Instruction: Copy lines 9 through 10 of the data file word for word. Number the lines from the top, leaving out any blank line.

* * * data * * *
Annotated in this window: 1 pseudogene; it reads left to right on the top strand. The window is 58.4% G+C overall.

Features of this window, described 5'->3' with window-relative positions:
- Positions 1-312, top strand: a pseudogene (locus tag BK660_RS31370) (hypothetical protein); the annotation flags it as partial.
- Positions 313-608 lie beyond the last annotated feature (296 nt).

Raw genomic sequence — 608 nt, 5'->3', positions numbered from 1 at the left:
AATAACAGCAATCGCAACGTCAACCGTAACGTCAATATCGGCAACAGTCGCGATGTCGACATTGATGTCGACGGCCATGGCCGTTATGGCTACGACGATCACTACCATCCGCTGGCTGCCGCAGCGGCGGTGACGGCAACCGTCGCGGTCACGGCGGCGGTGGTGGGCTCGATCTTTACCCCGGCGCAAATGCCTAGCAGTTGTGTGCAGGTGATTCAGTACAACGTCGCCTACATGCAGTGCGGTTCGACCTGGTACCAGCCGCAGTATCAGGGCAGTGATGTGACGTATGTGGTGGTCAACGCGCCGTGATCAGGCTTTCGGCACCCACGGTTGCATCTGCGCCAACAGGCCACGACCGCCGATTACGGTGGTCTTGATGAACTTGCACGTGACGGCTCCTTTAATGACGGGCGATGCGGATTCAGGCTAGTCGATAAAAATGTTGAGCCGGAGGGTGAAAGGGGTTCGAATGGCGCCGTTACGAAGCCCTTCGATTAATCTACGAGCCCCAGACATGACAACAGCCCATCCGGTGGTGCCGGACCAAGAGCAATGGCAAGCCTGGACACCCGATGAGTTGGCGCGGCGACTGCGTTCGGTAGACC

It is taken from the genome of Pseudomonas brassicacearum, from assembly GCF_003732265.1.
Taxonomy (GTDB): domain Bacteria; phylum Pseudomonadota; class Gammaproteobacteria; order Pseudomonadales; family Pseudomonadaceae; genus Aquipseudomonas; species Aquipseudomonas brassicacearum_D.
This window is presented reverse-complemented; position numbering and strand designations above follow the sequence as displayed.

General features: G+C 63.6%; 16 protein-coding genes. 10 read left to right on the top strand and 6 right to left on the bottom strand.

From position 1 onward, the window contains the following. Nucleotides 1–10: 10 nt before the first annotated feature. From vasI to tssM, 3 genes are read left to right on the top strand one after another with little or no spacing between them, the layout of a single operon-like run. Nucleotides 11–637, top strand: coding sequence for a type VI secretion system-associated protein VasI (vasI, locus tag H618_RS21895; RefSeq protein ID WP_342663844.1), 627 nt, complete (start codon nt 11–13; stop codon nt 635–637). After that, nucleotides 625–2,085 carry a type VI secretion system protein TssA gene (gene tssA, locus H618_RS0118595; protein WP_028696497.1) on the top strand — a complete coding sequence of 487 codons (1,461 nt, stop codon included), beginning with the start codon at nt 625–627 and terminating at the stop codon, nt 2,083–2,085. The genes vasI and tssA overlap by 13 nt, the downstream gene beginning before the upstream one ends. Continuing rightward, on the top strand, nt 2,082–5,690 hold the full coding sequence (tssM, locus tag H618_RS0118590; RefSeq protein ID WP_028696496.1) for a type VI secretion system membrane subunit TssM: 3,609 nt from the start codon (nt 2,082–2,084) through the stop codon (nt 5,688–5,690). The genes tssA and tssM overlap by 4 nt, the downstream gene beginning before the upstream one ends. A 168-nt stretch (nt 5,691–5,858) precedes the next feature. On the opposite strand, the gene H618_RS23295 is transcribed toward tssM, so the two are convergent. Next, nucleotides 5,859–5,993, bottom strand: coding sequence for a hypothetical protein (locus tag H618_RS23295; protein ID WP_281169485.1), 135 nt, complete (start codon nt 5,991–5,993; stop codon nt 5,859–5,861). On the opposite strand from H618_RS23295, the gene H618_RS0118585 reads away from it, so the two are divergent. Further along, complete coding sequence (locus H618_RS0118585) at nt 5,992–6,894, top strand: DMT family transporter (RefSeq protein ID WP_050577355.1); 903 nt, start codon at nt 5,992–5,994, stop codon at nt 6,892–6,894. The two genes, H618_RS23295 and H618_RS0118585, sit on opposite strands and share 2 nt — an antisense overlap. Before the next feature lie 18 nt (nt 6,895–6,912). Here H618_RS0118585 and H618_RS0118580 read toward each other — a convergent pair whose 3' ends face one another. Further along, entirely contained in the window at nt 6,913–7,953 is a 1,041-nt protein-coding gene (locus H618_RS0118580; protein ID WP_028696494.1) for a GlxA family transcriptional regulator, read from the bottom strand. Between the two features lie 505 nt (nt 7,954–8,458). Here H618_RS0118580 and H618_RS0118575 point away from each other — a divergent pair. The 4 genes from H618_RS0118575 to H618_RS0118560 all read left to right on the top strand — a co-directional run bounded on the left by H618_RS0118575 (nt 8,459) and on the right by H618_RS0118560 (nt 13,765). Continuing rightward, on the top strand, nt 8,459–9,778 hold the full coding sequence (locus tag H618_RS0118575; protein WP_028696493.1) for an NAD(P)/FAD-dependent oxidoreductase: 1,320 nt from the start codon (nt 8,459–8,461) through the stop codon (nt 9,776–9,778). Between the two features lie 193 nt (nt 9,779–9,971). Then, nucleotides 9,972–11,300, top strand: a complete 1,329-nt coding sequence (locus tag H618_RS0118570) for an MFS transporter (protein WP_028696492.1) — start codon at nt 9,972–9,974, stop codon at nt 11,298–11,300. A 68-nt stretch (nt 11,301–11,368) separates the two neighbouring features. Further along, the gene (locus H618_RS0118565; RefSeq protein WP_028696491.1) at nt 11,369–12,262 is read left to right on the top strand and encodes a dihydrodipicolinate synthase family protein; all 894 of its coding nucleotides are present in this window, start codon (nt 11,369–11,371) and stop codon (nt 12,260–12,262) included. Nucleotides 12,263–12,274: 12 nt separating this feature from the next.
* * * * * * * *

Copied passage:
This window is presented reverse-complemented; position numbering and strand designations above follow the sequence as displayed.

General features: G+C 63.6%; 16 protein-coding genes. 10 read left to right on the top strand and 6 right to left on the bottom strand.